American College of Sports Medicine position stand: prevention of cold injuries during exercise

Med Sci Sports Exerc. 2006 Nov;38(11):2012-29. doi: 10.1249/01.mss.0000241641.75101.64.

Abstract

It is the position of the American College of Sports Medicine that exercise can be performed safely in most cold-weather environments without incurring cold-weather injuries. The key to prevention is use of a comprehensive risk management strategy that: a) identifies/assesses the cold hazard; b) identifies/assesses contributing factors for cold-weather injuries; c) develops controls to mitigate cold stress/strain; d) implements controls into formal plans; and e) utilizes administrative oversight to ensure controls are enforced or modified. The American College of Sports Medicine recommends that: 1) coaches/athletes/medical personnel know the signs/symptoms and risk factors for hypothermia, frostbite, and non-freezing cold injuries, identify individuals susceptible to cold injuries, and have the latest up-to-date information about current and future weather conditions before conducting training sessions or competitions; 2) cold-weather clothing be chosen based on each individual's requirements and that standardized clothing ensembles not be mandated for entire groups; 3) the wind-chill temperature index be used to estimate the relative risk of frostbite and that heightened surveillance of exercisers be used at wind-chill temperatures below -27 degrees C (-18 degrees F); and 4) individuals with asthma and cardiovascular disease can exercise in cold environments, but should be monitored closely.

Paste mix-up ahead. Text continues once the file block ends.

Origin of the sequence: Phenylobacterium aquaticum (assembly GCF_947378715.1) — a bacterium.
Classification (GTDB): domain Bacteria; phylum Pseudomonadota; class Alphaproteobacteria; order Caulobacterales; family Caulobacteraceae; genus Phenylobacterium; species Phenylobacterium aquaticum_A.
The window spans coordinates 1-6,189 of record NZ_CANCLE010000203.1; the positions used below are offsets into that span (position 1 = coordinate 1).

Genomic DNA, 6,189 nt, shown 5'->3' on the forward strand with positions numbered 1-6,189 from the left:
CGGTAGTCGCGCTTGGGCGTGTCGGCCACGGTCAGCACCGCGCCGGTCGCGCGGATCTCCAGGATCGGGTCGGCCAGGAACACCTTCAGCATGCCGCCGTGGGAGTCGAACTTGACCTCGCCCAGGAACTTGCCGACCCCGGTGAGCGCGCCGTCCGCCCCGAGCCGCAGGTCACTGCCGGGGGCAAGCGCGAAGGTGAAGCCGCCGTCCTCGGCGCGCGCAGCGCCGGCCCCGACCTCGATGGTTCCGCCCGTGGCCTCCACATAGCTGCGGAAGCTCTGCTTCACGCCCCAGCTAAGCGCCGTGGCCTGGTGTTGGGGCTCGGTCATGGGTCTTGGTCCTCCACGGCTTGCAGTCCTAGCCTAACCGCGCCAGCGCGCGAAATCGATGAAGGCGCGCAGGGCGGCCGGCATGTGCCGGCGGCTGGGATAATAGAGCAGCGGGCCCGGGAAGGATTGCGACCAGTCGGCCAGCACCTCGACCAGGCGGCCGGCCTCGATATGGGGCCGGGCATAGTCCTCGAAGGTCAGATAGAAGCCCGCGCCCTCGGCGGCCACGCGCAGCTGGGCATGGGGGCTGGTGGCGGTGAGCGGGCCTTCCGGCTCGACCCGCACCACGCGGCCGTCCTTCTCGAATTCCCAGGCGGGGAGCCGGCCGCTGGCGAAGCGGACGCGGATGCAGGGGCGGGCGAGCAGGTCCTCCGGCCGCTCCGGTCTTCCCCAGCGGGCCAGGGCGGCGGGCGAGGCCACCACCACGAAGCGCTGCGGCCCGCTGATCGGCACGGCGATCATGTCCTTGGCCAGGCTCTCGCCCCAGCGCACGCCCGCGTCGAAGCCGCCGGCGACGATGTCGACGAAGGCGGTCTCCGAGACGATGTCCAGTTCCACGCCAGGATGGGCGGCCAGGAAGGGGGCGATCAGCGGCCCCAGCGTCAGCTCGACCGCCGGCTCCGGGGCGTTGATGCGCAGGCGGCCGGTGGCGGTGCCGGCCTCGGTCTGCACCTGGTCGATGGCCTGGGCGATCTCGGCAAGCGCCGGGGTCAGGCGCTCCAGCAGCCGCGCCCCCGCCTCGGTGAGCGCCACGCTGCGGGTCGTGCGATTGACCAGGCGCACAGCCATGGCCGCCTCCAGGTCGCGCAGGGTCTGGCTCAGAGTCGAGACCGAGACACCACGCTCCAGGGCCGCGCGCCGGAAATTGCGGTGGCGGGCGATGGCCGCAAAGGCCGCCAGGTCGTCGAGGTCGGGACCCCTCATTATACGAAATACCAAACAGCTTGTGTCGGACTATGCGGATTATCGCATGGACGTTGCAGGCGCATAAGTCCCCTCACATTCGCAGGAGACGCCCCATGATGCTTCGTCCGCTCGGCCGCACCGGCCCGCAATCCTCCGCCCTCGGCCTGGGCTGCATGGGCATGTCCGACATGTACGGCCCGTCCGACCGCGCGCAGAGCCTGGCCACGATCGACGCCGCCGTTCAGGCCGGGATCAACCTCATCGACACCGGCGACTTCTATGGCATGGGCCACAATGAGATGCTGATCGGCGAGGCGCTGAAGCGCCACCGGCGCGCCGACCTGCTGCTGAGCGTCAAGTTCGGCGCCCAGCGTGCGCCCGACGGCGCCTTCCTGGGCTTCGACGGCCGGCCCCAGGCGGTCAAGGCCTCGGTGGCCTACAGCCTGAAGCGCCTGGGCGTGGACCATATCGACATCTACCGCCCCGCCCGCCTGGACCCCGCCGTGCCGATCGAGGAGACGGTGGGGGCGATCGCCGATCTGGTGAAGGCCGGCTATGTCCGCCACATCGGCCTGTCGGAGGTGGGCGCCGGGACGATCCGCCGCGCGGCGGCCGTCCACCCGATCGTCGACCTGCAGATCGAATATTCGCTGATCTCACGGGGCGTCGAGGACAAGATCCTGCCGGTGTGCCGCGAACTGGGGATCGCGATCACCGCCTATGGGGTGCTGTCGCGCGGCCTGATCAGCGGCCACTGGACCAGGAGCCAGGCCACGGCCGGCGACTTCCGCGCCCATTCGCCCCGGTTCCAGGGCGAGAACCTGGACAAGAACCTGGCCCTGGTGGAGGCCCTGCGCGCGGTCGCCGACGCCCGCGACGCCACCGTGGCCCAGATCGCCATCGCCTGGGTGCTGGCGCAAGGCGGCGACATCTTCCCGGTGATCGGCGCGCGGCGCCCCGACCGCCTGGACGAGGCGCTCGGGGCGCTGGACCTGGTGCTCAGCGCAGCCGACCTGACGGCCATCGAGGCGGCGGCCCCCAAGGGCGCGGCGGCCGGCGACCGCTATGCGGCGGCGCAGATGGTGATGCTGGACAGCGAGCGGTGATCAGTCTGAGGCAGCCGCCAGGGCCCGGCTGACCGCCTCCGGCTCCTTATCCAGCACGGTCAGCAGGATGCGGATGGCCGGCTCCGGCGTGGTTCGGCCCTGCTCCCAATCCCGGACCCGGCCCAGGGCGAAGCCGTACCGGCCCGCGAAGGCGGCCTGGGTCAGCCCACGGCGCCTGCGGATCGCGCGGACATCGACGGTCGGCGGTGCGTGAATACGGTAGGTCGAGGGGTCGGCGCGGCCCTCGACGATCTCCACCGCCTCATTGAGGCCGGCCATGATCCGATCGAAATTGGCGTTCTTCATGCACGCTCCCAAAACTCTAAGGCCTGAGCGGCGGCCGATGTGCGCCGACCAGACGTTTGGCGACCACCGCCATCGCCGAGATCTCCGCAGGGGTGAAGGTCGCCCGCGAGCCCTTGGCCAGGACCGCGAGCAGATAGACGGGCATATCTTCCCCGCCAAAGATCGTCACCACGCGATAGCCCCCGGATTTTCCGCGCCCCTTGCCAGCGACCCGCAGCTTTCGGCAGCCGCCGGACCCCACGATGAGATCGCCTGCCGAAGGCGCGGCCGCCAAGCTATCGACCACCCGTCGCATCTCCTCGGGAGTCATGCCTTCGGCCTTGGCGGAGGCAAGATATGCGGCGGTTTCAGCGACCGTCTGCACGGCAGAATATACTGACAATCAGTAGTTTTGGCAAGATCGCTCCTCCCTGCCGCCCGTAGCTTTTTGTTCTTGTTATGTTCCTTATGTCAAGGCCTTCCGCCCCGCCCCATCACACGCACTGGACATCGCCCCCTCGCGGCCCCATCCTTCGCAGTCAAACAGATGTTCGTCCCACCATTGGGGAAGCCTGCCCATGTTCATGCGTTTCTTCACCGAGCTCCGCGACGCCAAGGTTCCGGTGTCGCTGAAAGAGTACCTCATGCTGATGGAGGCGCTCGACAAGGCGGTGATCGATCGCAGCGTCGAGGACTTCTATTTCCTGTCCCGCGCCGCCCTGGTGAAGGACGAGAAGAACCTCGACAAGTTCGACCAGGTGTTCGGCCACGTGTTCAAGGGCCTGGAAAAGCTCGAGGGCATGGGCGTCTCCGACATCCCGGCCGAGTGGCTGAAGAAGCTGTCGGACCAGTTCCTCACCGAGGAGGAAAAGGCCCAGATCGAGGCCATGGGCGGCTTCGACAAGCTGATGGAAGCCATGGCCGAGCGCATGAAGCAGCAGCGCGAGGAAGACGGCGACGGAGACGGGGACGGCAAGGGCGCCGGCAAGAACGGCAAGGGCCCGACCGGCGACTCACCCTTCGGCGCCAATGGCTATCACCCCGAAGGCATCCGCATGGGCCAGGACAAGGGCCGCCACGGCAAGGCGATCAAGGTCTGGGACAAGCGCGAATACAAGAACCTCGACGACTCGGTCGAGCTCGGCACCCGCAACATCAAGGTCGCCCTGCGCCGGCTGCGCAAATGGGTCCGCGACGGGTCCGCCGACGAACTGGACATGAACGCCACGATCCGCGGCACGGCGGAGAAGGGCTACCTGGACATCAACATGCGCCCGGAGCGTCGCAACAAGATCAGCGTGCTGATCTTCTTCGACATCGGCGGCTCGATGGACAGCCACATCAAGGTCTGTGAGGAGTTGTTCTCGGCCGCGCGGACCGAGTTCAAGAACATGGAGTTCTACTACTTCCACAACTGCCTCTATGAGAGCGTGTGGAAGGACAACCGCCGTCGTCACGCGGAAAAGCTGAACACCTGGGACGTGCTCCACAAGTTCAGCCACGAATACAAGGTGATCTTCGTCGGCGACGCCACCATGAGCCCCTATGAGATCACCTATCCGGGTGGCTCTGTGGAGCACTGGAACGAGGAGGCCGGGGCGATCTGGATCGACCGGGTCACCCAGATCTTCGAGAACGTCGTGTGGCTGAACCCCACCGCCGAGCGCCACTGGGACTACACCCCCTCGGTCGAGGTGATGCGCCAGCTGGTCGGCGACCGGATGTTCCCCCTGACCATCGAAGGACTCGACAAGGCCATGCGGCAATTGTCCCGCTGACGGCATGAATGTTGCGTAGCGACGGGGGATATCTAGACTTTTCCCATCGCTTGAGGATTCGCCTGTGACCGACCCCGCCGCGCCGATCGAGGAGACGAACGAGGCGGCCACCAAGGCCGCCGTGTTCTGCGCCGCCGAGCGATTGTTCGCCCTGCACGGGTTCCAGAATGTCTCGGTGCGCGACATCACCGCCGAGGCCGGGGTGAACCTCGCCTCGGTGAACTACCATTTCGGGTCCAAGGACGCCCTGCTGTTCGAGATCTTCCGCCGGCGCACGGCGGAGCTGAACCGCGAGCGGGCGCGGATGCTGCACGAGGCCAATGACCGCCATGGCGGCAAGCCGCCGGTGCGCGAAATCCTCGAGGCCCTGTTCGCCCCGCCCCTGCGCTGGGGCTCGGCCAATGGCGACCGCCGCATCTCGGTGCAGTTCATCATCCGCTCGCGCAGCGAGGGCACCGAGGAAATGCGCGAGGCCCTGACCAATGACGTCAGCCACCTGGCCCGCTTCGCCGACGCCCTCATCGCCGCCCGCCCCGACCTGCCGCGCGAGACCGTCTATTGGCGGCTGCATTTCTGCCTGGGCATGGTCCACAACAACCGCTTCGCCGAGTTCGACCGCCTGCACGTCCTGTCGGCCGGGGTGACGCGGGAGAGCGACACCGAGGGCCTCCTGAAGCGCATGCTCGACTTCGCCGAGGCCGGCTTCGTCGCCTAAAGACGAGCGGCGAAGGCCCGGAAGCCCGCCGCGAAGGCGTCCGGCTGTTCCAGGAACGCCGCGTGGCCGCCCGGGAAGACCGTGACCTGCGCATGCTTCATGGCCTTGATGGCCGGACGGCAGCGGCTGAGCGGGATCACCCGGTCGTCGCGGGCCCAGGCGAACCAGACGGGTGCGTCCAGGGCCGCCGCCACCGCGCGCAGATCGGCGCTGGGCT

Publication types

  • Practice Guideline
  • Review

MeSH terms

  • Adaptation, Physiological
  • Athletic Injuries / physiopathology
  • Athletic Injuries / prevention & control*
  • Cold Temperature / adverse effects*
  • Frostbite / physiopathology
  • Frostbite / prevention & control*
  • Humans
  • Hypothermia / physiopathology
  • Hypothermia / prevention & control*
  • Risk Factors
  • Shivering / physiology
  • Vasoconstriction / physiology
  • Vasodilation / physiology